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The lessons from QE and other "unconventional" monetary policies: Evidence from the Bank of England

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  • Lyonnet, Victor
  • Werner, Richard A.
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    Abstract

    This paper investigates the effectiveness of the quantitative easing policy, as implemented by the Bank of England in March 2009. Similar policies had been previously implemented in Japan, the U.S. and the Eurozone. The effectiveness is measured by the impact of Bank of England policies (including, but not limited to QE) on nominal GDP growth - the declared goal of the policy, according to the Bank of England. Unlike the majority of the literature on the topic, the general-to-specific econometric modeling methodology (a.k.a. the Hendry or LSE methodology) is employed for this purpose. The empirical analysis indicates that QE as defined and announced in March 2009 had no apparent effect on the UK economy. Meanwhile, it is found that a policy of quantitative easing defined in the original sense of the term (Werner, 1994) is supported by empirical evidence: a stable relationship between a lending aggregate (disaggregated M4 lending, i.e. bank credit for GDP transactions) and nominal GDP is found. The findings imply that BoE policy should more directly target the growth of bank credit for GDP-transactions. --

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    File URL: http://econstor.eu/bitstream/10419/57361/1/671921002.pdf
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    Bibliographic Info

    Paper provided by Center for Financial Studies (CFS) in its series CFS Working Paper Series with number 2011/29.

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    Date of creation: 2011
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    Handle: RePEc:zbw:cfswop:201129

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    Keywords: Central Banking; General-to-specific Methodology; Monetary Policy; Nominal GDP Growth; Quantitative Easing;

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    1. Vasco Cúrdia & Michael Woodford, 2010. "The central-bank balance sheet as an instrument of monetary policy," Staff Reports 463, Federal Reserve Bank of New York.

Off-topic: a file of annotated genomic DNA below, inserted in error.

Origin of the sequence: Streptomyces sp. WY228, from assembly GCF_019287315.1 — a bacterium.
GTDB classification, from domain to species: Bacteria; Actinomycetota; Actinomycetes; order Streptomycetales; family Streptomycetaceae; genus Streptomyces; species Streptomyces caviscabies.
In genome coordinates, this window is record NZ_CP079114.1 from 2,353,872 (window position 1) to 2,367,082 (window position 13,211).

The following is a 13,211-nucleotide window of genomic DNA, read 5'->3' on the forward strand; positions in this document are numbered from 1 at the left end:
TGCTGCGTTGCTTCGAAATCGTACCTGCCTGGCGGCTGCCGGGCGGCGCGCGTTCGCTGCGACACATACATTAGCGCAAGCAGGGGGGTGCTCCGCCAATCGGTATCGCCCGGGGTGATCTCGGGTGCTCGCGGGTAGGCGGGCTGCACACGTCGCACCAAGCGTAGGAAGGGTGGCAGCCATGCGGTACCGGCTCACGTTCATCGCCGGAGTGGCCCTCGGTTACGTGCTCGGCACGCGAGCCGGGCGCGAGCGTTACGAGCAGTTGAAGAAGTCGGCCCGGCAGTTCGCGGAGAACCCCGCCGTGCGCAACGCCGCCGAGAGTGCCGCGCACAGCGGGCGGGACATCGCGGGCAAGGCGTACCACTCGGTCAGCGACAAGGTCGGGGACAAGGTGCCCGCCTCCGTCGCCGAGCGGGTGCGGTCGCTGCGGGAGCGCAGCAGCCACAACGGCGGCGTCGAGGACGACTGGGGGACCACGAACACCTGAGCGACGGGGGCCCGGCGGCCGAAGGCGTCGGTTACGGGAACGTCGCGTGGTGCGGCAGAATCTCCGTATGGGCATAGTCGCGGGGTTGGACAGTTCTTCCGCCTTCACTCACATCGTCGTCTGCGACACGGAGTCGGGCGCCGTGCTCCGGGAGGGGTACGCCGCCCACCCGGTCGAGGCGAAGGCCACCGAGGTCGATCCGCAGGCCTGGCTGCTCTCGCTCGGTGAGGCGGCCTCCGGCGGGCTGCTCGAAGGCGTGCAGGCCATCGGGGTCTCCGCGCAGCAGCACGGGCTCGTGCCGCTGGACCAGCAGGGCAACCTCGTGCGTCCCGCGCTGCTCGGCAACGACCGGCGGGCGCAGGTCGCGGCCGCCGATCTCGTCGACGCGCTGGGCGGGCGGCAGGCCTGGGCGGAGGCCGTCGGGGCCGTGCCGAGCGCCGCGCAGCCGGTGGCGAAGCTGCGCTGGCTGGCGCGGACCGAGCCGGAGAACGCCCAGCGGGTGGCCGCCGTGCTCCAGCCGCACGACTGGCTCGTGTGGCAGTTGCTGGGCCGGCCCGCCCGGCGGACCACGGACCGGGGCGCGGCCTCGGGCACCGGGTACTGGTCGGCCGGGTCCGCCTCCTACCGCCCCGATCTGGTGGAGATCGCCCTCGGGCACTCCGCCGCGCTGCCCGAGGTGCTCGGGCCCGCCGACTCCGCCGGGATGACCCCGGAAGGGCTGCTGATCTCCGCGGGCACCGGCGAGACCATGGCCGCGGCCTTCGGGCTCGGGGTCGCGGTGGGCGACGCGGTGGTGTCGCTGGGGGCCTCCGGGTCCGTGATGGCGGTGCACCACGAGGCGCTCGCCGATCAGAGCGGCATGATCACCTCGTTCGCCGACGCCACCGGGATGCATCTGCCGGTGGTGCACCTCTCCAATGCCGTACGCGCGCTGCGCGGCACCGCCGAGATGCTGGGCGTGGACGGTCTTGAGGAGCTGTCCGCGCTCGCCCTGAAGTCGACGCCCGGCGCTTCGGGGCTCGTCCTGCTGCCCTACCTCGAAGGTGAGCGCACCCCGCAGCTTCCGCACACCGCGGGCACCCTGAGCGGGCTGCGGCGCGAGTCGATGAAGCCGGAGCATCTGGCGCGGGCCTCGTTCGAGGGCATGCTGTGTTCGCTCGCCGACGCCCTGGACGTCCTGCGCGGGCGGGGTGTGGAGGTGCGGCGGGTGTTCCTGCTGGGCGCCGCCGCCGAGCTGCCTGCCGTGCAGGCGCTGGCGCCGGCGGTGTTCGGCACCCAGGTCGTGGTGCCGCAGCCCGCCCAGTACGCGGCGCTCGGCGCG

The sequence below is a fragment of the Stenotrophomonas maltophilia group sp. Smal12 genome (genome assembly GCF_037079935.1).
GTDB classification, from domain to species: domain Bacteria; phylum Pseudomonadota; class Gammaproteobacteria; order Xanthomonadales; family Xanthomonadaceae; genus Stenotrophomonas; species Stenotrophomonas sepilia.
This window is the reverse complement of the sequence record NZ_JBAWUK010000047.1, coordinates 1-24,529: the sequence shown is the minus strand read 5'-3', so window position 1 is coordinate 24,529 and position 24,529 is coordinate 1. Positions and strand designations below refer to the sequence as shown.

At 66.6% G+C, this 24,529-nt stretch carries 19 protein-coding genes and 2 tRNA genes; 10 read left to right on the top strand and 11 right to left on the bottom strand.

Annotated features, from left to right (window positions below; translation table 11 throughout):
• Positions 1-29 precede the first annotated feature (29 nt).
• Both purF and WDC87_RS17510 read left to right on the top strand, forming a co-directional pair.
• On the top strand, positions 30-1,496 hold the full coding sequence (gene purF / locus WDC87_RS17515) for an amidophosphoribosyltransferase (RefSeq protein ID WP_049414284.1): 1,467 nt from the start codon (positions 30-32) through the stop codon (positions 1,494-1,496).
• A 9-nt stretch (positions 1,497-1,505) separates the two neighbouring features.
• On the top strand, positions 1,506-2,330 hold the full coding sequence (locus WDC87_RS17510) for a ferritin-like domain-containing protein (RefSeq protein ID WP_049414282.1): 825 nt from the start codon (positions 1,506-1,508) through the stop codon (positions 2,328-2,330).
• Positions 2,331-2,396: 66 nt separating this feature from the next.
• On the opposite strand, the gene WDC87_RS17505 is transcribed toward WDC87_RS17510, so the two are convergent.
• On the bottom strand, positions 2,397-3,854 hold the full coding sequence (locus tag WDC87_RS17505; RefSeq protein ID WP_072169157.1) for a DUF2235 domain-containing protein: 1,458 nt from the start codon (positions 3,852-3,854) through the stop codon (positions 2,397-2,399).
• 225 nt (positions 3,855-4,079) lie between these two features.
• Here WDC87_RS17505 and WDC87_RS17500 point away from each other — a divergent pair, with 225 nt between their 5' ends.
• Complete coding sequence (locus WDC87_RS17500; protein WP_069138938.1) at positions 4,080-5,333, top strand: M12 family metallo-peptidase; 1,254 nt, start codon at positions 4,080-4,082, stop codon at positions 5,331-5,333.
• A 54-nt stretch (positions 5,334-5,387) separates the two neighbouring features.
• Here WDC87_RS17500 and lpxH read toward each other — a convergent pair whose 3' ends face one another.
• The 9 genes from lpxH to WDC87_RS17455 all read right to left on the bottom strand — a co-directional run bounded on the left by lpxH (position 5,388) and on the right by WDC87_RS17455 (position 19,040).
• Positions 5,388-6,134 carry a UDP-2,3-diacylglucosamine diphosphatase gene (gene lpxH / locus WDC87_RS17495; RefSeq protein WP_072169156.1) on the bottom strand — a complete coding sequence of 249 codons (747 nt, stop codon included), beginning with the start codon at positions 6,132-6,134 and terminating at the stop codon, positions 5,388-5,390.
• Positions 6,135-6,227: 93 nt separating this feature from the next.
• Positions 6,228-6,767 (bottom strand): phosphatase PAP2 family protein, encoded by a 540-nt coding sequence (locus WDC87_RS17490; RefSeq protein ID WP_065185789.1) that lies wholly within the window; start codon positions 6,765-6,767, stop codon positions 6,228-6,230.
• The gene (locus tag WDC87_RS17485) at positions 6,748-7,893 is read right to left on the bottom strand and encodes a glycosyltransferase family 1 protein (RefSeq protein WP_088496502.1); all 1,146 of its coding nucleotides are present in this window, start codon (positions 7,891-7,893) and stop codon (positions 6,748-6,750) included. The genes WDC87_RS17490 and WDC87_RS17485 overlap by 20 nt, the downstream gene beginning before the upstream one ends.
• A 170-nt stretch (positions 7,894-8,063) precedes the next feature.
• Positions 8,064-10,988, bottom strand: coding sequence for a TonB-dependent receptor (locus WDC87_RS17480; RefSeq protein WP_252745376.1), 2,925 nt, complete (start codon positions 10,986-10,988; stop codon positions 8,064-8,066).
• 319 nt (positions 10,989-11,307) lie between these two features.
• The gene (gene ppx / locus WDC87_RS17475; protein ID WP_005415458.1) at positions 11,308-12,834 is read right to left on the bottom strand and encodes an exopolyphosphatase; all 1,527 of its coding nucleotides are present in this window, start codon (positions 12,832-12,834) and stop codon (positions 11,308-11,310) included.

2. James Clouse & Dale Henderson & Athanasios Orphanides & David Small & Peter Tinsley, 2000. "Monetary policy when the nominal short-term interest rate is zero," Finance and Economics Discussion Series 2000-51, Board of Governors of the Federal Reserve System (U.S.).
    3. Nobuyuki Oda & Kazuo Ueda, 2007. "The Effects Of The Bank Of Japan'S Zero Interest Rate Commitment And Quantitative Monetary Easing On The Yield Curve: A Macro-Finance Approach," The Japanese Economic Review, Japanese Economic Association, vol. 58(3), pages 303-328.
    4. Roberto Rigobon & Brian Sack, 2001. "Measuring the reaction of monetary policy to the stock market," Finance and Economics Discussion Series 2001-14, Board of Governors of the Federal Reserve System (U.S.).
    5. Joyce, Michael & Lasaosa, Ana & Stevens , Ibrahim & Tong, Matthew, 2010. "The financial market impact of quantitative easing," Bank of England working papers 393, Bank of England.
    6. Kazuo Ueda, 2007. "Trying to Make Sense of the Bank of Japan's Monetary Policy since the Exit from Quantitative Easing," CIRJE F-Series CIRJE-F-530, CIRJE, Faculty of Economics, University of Tokyo.
    7. Adam B. Ashcraft, 2005. "Are Banks Really Special? New Evidence from the FDIC-Induced Failure of Healthy Banks," American Economic Review, American Economic Association, vol. 95(5), pages 1712-1730, December.
    8. Alesina, Alberto & Summers, Lawrence H, 1993. "Central Bank Independence and Macroeconomic Performance: Some Comparative Evidence," Journal of Money, Credit and Banking, Blackwell Publishing, vol. 25(2), pages 151-62, May.
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